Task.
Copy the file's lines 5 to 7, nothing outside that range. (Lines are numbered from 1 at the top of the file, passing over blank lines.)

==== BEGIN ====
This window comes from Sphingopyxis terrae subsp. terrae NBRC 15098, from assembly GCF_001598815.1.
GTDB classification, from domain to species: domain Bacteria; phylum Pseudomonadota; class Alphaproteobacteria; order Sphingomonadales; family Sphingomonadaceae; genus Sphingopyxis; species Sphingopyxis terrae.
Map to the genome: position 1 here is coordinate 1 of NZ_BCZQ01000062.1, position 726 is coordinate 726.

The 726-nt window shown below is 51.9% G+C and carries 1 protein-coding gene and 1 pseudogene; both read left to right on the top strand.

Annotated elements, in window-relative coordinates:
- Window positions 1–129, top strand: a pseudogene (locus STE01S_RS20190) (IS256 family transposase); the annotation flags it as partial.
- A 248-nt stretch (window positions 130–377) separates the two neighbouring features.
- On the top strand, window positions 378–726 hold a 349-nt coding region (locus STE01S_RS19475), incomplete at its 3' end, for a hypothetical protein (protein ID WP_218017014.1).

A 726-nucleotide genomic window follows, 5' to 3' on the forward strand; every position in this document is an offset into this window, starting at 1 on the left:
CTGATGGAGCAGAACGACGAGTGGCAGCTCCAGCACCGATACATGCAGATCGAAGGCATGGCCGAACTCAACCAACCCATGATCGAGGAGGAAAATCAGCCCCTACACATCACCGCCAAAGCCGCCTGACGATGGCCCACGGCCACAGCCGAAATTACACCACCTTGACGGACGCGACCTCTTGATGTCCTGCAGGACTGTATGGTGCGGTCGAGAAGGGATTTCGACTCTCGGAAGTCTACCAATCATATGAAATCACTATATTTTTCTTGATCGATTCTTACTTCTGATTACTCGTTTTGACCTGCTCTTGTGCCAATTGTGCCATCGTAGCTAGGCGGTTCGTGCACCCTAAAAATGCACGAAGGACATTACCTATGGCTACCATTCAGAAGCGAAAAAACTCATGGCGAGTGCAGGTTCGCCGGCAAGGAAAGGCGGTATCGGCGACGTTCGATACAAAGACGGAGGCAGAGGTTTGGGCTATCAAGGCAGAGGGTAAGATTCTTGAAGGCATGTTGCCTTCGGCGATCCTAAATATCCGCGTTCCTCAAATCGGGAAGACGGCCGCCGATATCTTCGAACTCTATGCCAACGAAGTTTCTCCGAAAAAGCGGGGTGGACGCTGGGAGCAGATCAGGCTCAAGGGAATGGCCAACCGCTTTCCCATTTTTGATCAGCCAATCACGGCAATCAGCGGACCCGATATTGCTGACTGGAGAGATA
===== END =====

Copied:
Annotated elements, in window-relative coordinates:
- Window positions 1–129, top strand: a pseudogene (locus STE01S_RS20190) (IS256 family transposase); the annotation flags it as partial.
- A 248-nt stretch (window positions 130–377) separates the two neighbouring features.